The GOP's looming legitimacy crisis

If Republicans take the White House in 2024, will anyone believe they did so fair and square?

Donald Trump.
(Image credit: Illustrated | Getty Images, AP Images, iStock)

If Donald Trump wins back the presidency in 2024, will anybody but his most-devoted followers believe he did so fair and square?

As has been well-documented, Republican-controlled state legislatures across the country have spent recent months passing bills ostensibly designed to enhance "election integrity," but widely seen as simply trying to make it more difficult for Democratic constituencies to get to the polls. It doesn't appear that Dems can or will block these actions — Sen. Joe Manchin (D-W.Va.) on Sunday said he would vote against his party's For the People Act, dealing a blow to progressive hopes the federal government might override the GOP's maneuvers. On top of these debates, there is growing concern that conservative legislators might simply choose to award their states' electoral votes to their party's presidential candidate in 2024, no matter what voters actually decide. Who would be able to stop them? Republicans might well be able to win power using such techniques. But they might also be able to win without them.

But in so openly working to tilt the playing field in their favor, Republicans may already be convincing American voters the party can't win the White House without a little funny business. In that case, the party will have created a crisis of legitimacy for itself when it next takes power. That would be a massive self-own — darkly amusing, if the possible consequences weren't so serious.

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Legitimacy matters. All governments depend on some mix of coercion (laws, prisons, taxes, police) and public acceptance of a regime's right to rule. When you have more of the latter, you often need less of the former. And when government's legitimacy falters, unrest can often follow — witness last summer's Black Lives Matter protests after the police murder of George Floyd. The balance is a living thing, always in flux.

In a democracy, nothing undermines legitimacy faster than the public's sense that its leaders didn't follow the rules while acquiring power. Indeed, Trump has already created both an outright insurrection and an ongoing crisis for President Biden by convincing so many of his followers — falsely, egregiously — that Democrats stole the 2020 presidential election. The shocking revelation of the Trump Era is that it takes only one particularly bold liar to threaten the underpinnings of a government that couldn't even be undone by the horrors of the Civil War.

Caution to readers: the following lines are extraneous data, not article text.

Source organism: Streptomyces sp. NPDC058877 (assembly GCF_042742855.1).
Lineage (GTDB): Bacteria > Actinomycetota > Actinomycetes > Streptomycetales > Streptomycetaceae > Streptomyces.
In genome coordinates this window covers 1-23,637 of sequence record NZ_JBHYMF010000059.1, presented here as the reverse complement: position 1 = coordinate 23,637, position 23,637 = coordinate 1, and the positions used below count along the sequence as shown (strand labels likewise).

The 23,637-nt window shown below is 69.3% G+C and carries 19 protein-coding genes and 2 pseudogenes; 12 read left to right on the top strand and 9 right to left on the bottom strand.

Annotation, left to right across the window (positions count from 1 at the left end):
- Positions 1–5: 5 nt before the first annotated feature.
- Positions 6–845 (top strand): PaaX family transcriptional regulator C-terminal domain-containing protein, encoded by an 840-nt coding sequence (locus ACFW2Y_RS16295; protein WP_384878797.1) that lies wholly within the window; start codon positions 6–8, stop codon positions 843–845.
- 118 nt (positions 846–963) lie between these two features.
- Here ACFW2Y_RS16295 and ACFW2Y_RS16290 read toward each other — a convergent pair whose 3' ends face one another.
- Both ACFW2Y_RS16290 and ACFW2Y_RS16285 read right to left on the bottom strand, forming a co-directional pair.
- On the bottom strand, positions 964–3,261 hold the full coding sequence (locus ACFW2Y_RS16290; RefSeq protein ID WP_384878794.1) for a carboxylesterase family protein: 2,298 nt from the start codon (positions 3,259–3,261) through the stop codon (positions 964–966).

It doesn't have to be this way. Playing under 2020's ground rules, Trump came within a whisker's hair of winning an Electoral College victory again — and probably would have if the COVID-19 pandemic had not dramatically altered the course of the campaign. Republicans outperformed expectations in House and Senate elections, and a new Democratic post-mortem suggests that minority voters may be increasingly inclined to align with the GOP. There are plenty of reasons to believe conservatives can still win national elections without suppressing the opposition's votes.

So why don't they try to win fair and square?

Probably for the same reason that the Houston Astros, who were loaded with baseball talent, rigged the game in favor of their hitters: It's just an easier way to win, and it's better to win than to lose. Maybe Republicans have watched their candidates win the presidency twice this century without winning even a plurality of the popular vote, and noticed that Americans didn't actually mount a full-blown rebellion. And maybe they aren't all that concerned about creating legitimacy problems for themselves, believing that some combination of Fox News, Newsmax, and OAN will manufacture just enough consent to make the whole thing work. Who really knows?

Trump is the catalyst for the GOP's recent attempts to shape the electorate to its liking — but even if he doesn't or can't run in 2024, the Republican who replaces him as the nominee will be the beneficiary of the rules changes. If the GOP wins the White House, that person will almost certainly be the focus of widespread skepticism about the fairness of their victory. He or she might well find that skepticism makes it much more difficult to govern.

If so, the resulting challenges will be richly deserved. Republicans, by their actions during the months since Jan. 6, have demonstrated that they don't really believe they can win a fairly contested national election. They shouldn't be surprised if and when Americans believe them.

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Joel Mathis

Joel Mathis is a freelance writer who lives in Lawrence, Kansas with his wife and son. He spent nine years as a syndicated columnist, co-writing the RedBlueAmerica column as the liberal half of a point-counterpoint duo. His honors include awards for best online commentary from the Online News Association and (twice) from the City and Regional Magazine Association.